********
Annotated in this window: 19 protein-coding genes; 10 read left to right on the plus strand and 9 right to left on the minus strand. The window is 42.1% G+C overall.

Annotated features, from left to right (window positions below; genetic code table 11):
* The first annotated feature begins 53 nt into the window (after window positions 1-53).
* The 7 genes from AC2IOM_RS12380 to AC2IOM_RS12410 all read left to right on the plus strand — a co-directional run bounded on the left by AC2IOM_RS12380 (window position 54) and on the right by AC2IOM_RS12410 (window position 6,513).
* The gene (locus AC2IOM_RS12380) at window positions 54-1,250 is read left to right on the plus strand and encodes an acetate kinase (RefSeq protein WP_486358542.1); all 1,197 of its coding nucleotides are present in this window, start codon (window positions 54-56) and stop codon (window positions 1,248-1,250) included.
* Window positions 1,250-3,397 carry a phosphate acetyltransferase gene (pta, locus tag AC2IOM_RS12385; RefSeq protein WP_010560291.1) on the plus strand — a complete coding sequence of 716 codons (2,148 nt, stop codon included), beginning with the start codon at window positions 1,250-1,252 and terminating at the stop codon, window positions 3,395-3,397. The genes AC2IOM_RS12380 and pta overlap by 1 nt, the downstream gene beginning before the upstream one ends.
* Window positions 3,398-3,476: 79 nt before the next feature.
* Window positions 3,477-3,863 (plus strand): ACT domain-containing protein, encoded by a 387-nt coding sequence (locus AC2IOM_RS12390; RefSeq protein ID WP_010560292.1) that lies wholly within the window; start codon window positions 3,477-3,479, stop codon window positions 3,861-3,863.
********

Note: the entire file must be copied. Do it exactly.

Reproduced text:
Annotated in this window: 19 protein-coding genes; 10 read left to right on the plus strand and 9 right to left on the minus strand. The window is 42.1% G+C overall.

Annotated features, from left to right (window positions below; genetic code table 11):
* The first annotated feature begins 53 nt into the window (after window positions 1-53).
* The 7 genes from AC2IOM_RS12380 to AC2IOM_RS12410 all read left to right on the plus strand — a co-directional run bounded on the left by AC2IOM_RS12380 (window position 54) and on the right by AC2IOM_RS12410 (window position 6,513).
* The gene (locus AC2IOM_RS12380) at window positions 54-1,250 is read left to right on the plus strand and encodes an acetate kinase (RefSeq protein WP_486358542.1); all 1,197 of its coding nucleotides are present in this window, start codon (window positions 54-56) and stop codon (window positions 1,248-1,250) included.
* Window positions 1,250-3,397 carry a phosphate acetyltransferase gene (pta, locus tag AC2IOM_RS12385; RefSeq protein WP_010560291.1) on the plus strand — a complete coding sequence of 716 codons (2,148 nt, stop codon included), beginning with the start codon at window positions 1,250-1,252 and terminating at the stop codon, window positions 3,395-3,397. The genes AC2IOM_RS12380 and pta overlap by 1 nt, the downstream gene beginning before the upstream one ends.
* Window positions 3,398-3,476: 79 nt before the next feature.
* Window positions 3,477-3,863 (plus strand): ACT domain-containing protein, encoded by a 387-nt coding sequence (locus AC2IOM_RS12390; RefSeq protein ID WP_010560292.1) that lies wholly within the window; start codon window positions 3,477-3,479, stop codon window positions 3,861-3,863.